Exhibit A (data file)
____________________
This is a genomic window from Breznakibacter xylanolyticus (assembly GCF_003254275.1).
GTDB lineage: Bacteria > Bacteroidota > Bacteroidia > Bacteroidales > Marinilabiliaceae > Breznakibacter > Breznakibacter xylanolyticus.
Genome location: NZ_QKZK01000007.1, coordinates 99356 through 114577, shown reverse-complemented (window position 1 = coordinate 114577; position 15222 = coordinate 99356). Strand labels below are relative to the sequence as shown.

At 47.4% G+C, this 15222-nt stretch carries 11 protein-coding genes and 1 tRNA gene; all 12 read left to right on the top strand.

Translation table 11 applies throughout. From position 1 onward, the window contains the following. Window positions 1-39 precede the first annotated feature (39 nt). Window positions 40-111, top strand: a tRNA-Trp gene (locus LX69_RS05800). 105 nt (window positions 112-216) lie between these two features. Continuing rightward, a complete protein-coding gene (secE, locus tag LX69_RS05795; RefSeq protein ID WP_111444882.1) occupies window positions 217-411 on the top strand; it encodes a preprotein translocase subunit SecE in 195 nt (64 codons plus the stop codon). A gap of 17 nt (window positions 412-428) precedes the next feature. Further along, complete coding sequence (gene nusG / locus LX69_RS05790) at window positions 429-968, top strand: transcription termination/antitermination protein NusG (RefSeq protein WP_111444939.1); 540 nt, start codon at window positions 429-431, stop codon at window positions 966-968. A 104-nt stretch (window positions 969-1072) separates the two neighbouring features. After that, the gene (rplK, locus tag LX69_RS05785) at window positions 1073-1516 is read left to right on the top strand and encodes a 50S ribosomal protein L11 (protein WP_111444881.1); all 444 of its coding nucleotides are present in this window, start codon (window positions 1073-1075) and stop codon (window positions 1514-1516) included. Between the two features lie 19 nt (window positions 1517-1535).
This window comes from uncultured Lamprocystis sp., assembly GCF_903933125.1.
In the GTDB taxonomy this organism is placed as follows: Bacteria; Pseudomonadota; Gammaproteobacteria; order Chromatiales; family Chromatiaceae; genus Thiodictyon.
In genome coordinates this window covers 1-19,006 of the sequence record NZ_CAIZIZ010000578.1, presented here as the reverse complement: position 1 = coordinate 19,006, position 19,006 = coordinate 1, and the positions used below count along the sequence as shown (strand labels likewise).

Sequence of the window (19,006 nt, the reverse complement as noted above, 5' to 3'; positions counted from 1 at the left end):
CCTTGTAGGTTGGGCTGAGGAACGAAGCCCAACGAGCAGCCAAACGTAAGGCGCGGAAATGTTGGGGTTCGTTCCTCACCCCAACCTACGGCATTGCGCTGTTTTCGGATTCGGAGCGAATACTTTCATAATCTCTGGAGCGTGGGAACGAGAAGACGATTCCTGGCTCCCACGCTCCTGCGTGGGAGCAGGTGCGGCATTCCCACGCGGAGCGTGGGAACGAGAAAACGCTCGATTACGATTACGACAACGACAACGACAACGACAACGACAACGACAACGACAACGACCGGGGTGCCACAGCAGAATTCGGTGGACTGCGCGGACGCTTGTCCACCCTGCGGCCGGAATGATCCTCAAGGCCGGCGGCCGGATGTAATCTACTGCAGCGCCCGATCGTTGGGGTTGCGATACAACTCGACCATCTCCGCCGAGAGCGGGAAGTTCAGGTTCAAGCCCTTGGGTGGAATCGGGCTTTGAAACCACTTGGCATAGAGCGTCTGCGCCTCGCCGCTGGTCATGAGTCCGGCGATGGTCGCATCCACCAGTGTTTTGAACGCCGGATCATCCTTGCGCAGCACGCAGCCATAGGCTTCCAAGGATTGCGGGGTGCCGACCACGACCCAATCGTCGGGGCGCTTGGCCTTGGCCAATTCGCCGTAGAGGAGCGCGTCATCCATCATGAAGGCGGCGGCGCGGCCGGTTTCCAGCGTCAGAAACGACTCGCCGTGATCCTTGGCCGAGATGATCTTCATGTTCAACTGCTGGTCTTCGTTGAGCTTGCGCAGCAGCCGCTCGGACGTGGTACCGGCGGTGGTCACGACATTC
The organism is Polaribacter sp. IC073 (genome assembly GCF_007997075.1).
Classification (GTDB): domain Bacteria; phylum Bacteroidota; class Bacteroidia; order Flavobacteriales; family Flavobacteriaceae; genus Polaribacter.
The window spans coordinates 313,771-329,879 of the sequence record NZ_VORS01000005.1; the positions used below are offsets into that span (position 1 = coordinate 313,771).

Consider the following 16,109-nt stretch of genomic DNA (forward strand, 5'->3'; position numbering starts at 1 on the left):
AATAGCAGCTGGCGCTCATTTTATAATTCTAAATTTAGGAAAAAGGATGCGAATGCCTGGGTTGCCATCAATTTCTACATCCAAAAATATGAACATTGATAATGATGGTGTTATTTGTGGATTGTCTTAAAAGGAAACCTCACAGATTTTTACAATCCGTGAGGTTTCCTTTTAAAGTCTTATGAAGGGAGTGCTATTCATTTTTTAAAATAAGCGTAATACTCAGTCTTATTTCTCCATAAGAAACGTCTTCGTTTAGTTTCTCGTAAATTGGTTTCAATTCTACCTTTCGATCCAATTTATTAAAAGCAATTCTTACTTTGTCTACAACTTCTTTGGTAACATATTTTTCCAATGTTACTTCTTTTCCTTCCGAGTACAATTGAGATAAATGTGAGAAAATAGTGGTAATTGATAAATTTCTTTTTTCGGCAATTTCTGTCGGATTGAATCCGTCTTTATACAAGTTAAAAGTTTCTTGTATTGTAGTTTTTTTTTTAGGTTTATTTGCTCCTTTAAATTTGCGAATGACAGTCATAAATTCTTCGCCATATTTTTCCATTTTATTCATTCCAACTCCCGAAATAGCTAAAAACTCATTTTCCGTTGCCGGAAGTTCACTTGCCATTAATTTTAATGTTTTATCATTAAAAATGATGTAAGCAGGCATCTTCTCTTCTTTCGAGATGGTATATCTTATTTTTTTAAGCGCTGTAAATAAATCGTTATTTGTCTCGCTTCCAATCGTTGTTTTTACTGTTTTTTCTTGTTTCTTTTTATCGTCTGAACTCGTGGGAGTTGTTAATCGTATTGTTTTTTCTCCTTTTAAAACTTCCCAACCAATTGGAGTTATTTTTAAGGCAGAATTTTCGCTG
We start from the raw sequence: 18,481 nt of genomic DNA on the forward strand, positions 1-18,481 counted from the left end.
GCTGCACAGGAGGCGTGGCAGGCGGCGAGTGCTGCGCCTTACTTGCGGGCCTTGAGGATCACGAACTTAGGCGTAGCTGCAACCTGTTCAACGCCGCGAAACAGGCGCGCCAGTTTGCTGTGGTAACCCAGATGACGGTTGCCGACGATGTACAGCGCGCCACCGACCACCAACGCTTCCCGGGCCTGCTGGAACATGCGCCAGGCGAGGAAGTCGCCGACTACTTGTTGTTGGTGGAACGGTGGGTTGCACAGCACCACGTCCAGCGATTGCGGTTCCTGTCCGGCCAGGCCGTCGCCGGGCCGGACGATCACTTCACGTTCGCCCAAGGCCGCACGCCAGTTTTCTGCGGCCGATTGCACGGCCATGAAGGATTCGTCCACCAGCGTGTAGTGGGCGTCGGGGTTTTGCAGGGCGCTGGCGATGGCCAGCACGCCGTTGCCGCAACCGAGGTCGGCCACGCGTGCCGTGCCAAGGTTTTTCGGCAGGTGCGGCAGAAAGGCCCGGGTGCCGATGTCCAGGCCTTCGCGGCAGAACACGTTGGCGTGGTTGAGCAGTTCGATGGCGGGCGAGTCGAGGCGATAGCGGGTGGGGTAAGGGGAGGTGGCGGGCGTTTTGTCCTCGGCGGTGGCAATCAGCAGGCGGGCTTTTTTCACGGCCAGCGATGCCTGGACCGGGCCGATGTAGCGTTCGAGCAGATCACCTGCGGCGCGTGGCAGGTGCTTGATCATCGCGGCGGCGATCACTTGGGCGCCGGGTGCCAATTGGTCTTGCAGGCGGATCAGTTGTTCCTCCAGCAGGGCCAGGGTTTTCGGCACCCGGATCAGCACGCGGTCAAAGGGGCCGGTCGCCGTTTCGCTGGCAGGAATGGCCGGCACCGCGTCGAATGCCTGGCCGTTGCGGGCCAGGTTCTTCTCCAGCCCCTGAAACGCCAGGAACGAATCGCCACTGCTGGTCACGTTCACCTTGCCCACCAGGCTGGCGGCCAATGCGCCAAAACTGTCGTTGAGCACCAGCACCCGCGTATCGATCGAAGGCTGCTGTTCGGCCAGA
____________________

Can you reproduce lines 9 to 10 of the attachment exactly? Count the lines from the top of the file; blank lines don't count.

Sequence of the window (19,006 nt, the reverse complement as noted above, 5' to 3'; positions counted from 1 at the left end):
CCTTGTAGGTTGGGCTGAGGAACGAAGCCCAACGAGCAGCCAAACGTAAGGCGCGGAAATGTTGGGGTTCGTTCCTCACCCCAACCTACGGCATTGCGCTGTTTTCGGATTCGGAGCGAATACTTTCATAATCTCTGGAGCGTGGGAACGAGAAGACGATTCCTGGCTCCCACGCTCCTGCGTGGGAGCAGGTGCGGCATTCCCACGCGGAGCGTGGGAACGAGAAAACGCTCGATTACGATTACGACAACGACAACGACAACGACAACGACAACGACAACGACAACGACCGGGGTGCCACAGCAGAATTCGGTGGACTGCGCGGACGCTTGTCCACCCTGCGGCCGGAATGATCCTCAAGGCCGGCGGCCGGATGTAATCTACTGCAGCGCCCGATCGTTGGGGTTGCGATACAACTCGACCATCTCCGCCGAGAGCGGGAAGTTCAGGTTCAAGCCCTTGGGTGGAATCGGGCTTTGAAACCACTTGGCATAGAGCGTCTGCGCCTCGCCGCTGGTCATGAGTCCGGCGATGGTCGCATCCACCAGTGTTTTGAACGCCGGATCATCCTTGCGCAGCACGCAGCCATAGGCTTCCAAGGATTGCGGGGTGCCGACCACGACCCAATCGTCGGGGCGCTTGGCCTTGGCCAATTCGCCGTAGAGGAGCGCGTCATCCATCATGAAGGCGGCGGCGCGGCCGGTTTCCAGCGTCAGAAACGACTCGCCGTGATCCTTGGCCGAGATGATCTTCATGTTCAACTGCTGGTCTTCGTTGAGCTTGCGCAGCAGCCGCTCGGACGTGGTACCGGCGGTGGTCACGACATTC